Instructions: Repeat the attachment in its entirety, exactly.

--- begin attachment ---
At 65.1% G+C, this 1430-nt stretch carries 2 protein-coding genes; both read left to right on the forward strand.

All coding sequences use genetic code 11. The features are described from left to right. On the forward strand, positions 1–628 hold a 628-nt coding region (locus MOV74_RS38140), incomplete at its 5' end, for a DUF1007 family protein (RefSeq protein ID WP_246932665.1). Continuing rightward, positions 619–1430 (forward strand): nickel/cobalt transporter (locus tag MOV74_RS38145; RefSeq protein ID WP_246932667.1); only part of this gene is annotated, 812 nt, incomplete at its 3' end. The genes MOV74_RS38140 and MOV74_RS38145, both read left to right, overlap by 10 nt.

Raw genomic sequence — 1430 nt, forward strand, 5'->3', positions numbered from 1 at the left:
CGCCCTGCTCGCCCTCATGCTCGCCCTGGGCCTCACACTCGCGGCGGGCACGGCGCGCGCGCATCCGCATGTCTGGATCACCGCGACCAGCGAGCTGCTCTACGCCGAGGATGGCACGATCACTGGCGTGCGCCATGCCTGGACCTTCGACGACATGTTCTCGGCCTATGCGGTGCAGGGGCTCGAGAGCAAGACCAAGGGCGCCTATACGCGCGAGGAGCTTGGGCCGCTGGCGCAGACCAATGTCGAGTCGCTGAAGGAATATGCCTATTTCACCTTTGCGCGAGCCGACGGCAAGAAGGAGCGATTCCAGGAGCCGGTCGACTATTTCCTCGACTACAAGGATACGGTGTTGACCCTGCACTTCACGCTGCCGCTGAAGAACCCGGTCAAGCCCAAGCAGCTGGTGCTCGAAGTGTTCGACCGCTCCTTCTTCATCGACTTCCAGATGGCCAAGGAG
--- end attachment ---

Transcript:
At 65.1% G+C, this 1430-nt stretch carries 2 protein-coding genes; both read left to right on the forward strand.

All coding sequences use genetic code 11. The features are described from left to right. On the forward strand, positions 1–628 hold a 628-nt coding region (locus MOV74_RS38140), incomplete at its 5' end, for a DUF1007 family protein (RefSeq protein ID WP_246932665.1). Continuing rightward, positions 619–1430 (forward strand): nickel/cobalt transporter (locus tag MOV74_RS38145; RefSeq protein ID WP_246932667.1); only part of this gene is annotated, 812 nt, incomplete at its 3' end. The genes MOV74_RS38140 and MOV74_RS38145, both read left to right, overlap by 10 nt.

Raw genomic sequence — 1430 nt, forward strand, 5'->3', positions numbered from 1 at the left:
CGCCCTGCTCGCCCTCATGCTCGCCCTGGGCCTCACACTCGCGGCGGGCACGGCGCGCGCGCATCCGCATGTCTGGATCACCGCGACCAGCGAGCTGCTCTACGCCGAGGATGGCACGATCACTGGCGTGCGCCATGCCTGGACCTTCGACGACATGTTCTCGGCCTATGCGGTGCAGGGGCTCGAGAGCAAGACCAAGGGCGCCTATACGCGCGAGGAGCTTGGGCCGCTGGCGCAGACCAATGTCGAGTCGCTGAAGGAATATGCCTATTTCACCTTTGCGCGAGCCGACGGCAAGAAGGAGCGATTCCAGGAGCCGGTCGACTATTTCCTCGACTACAAGGATACGGTGTTGACCCTGCACTTCACGCTGCCGCTGAAGAACCCGGTCAAGCCCAAGCAGCTGGTGCTCGAAGTGTTCGACCGCTCCTTCTTCATCGACTTCCAGATGGCCAAGGAG